And wandering around the more upmarket areas of Melbourne eating at nice restaurants and looking in the shops, buying bits and pieces and doing a bit of people watching (and eavesdropping on snippets of conversations), I was struck by the great contradiction that is that part of Melbourne, and really enclaves of many cities around the world. Friends we caught up with on the other night for dinner were talking about the area they live in (Brighton) and how people at the local community kindergarten had the fees on instalment plans due to financial hardship, yet were living in $3 Million dollar houses, and had their older children at Private School, driving a BMW X5 and toting designer bags etc and yet they couldn't afford to pay around $400 up front for kindergarten fees.... I hear stories all the time about people that look like they have the life, but there is nothing substantial behind it (usually the stories only come out after a spectacular downfall). How stressful it must be to live in a house of cards that will fall down if the financial winds blow in the wrong direction. I am often struck by the way things don't add up as to how people live the way they do with the jobs they have - high debt is the most likely common scenario. The areas I visited verily drip with money. How much of it is genuine is anyone's guess. Side by side with the businesses selling expensive furniture are the furniture hire companies that specialise in antiques - houses in those areas are often emptied of the owners actual possessions and restocked with expensive and unique antiques for the period the house is up for sale. This just exacerbates the cycle of everyone thinking that is the standard way in which others are living. I though quite a bit about the way in which "Luxury" has become normalised for us all in every facet of life, it's expected rather than being something special.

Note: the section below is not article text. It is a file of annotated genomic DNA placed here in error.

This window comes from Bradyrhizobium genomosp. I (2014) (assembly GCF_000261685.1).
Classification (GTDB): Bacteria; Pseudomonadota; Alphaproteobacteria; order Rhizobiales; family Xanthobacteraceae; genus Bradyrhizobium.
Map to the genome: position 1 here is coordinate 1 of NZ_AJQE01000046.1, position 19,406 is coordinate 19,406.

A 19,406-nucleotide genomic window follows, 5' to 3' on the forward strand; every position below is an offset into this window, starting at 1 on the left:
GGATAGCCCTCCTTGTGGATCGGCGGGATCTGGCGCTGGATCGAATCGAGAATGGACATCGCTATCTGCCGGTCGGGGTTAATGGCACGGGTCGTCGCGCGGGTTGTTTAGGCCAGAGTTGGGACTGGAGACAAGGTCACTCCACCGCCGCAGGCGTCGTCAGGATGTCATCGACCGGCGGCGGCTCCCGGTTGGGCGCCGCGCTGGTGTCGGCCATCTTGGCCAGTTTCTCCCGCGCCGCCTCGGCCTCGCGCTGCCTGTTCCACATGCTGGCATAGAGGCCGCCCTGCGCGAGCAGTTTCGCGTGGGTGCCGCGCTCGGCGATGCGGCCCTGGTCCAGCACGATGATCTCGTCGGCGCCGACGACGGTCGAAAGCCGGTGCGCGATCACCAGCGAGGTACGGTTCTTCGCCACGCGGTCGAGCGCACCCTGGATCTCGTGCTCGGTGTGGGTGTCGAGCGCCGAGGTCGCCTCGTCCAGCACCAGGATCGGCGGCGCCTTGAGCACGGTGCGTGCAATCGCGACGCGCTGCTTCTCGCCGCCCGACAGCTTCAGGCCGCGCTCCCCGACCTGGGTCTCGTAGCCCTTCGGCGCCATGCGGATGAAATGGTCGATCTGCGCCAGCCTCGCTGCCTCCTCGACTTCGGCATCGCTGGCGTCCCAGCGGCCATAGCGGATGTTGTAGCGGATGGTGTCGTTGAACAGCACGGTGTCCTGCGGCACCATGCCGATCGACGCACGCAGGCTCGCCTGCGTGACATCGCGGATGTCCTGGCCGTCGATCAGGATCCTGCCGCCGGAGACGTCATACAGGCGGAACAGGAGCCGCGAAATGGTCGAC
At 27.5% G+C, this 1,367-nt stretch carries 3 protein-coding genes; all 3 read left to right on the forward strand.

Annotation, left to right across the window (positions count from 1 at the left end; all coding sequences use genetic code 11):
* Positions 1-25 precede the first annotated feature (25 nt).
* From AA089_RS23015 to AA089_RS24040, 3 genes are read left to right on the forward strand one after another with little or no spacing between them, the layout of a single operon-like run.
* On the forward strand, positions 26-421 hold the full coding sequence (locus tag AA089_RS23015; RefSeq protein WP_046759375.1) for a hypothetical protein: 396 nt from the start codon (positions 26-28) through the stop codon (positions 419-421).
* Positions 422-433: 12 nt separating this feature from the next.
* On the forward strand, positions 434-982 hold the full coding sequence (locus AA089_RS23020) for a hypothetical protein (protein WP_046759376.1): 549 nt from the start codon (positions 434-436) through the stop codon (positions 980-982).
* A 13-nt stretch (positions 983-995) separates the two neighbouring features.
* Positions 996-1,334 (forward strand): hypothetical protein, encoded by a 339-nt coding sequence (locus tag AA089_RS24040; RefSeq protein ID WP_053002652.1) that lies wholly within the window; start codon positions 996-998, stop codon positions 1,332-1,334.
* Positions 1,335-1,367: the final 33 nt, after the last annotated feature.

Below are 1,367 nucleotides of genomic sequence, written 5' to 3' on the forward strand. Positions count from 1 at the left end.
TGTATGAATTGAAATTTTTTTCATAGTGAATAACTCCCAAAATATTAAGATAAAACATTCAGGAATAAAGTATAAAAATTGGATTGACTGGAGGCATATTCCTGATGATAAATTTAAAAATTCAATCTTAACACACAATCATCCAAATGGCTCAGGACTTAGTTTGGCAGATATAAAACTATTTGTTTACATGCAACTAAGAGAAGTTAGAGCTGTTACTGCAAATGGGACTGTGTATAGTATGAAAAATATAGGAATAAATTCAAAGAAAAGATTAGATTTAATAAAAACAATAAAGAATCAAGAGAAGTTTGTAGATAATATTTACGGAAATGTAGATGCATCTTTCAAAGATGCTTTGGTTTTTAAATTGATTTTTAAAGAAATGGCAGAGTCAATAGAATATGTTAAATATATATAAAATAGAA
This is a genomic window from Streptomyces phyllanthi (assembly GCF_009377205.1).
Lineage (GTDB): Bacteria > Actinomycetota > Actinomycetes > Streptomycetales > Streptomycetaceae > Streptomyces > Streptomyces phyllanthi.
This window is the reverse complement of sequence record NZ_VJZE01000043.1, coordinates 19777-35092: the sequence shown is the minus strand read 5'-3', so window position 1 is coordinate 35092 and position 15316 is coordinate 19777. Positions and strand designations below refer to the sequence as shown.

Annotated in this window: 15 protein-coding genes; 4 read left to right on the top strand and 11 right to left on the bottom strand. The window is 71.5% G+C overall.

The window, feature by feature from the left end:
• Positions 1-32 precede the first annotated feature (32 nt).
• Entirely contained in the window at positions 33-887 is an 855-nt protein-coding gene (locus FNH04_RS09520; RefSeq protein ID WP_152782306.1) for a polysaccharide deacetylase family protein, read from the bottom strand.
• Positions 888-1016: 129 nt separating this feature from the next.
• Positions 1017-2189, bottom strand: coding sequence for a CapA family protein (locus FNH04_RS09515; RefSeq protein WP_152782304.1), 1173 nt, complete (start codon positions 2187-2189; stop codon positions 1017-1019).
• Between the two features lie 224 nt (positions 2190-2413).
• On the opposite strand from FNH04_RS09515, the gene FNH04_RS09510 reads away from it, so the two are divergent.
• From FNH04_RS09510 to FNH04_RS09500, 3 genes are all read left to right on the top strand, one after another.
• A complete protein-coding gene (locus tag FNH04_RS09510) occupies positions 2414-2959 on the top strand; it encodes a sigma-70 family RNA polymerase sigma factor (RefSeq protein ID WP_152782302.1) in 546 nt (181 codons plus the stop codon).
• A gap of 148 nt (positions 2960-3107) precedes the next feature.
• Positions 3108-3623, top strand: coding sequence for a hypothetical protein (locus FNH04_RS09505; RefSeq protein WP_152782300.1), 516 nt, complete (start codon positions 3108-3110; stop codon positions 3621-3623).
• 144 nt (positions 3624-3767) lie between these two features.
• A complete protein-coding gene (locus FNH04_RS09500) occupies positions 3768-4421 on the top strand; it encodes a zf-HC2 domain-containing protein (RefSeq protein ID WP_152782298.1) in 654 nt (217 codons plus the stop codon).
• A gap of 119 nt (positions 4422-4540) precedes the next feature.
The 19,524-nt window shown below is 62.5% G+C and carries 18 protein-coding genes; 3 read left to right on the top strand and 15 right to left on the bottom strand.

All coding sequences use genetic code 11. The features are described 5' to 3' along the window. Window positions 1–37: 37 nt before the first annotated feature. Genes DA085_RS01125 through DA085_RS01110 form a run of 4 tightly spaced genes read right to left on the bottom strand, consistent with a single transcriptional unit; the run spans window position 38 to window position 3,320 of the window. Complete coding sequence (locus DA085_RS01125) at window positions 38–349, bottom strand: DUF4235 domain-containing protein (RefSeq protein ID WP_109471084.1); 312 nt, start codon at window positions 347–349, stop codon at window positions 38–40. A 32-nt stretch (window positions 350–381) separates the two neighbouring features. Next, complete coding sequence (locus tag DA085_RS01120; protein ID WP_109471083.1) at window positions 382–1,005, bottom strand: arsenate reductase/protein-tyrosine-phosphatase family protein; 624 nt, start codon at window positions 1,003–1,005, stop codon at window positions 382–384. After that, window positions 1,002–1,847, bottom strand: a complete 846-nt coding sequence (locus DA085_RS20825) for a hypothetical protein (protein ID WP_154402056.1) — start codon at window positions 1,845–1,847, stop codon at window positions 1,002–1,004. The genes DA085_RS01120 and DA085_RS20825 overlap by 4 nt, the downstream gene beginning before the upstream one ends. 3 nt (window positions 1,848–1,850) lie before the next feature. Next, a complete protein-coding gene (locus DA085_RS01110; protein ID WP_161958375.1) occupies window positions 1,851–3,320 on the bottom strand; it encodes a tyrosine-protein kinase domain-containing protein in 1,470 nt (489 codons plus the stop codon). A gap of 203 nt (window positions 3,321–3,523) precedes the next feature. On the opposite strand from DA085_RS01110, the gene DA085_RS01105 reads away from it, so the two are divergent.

Years ago I watched the excellent documentary "Status Anxiety" by Alain de Botton. If you haven't watched it before, I can't recommend it more highly - it's very though provoking, and will definitely make you think about modern Western lifestyles, and consumption, and the reasons why we live the way we do. We're all guilty of wanting to keep up with the Jones' to some extent, and I know blogs often have a way of making people feel bad about their own lives. A tiny snippet of someone's life is by no means a reflection of the whole, mine being no exception.

If you are embracing Frugal February, and need some motivation, check out the Status Anxiety DVD's (the book is good, but the documentary is fab). And if you're feeling on the back foot compared to your neighbours, or friends or blogs/ magazines you read or whomever or whatever, or that these rambling thoughts of mine are striking a chord with you, it's definitely worth a look too. I guarantee it will make you feel more secure in yourself, and more aware of why you do things the way you do.

So, that was my paradoxical thinking - a bit of consumption/ shopping myself and then contradictory thoughts about the consumption all around me. And a truly contradictory post with the start a shallow ramble about a designer outfit and then my deeper thinking about the normalisation of luxury goods....and about not wanting to buy into that way of thinking.

So, loved the brief trip to Melbourne, and have come back inspired by design, refreshed from not playing slave to my children for 48 hours, and with much to reflect back on. xx

28 comments:

  1. A great post...This is something that I was just talking about last night...knowing people who are happy to live within their means. They work out their priorities in life, and where their money goes...which is not to impress people, but to be happy and enjoy their life in the way they have decided. I have members of my own family who have lived like this and they have chosen life experiences over material excesses. I think they are living the good life.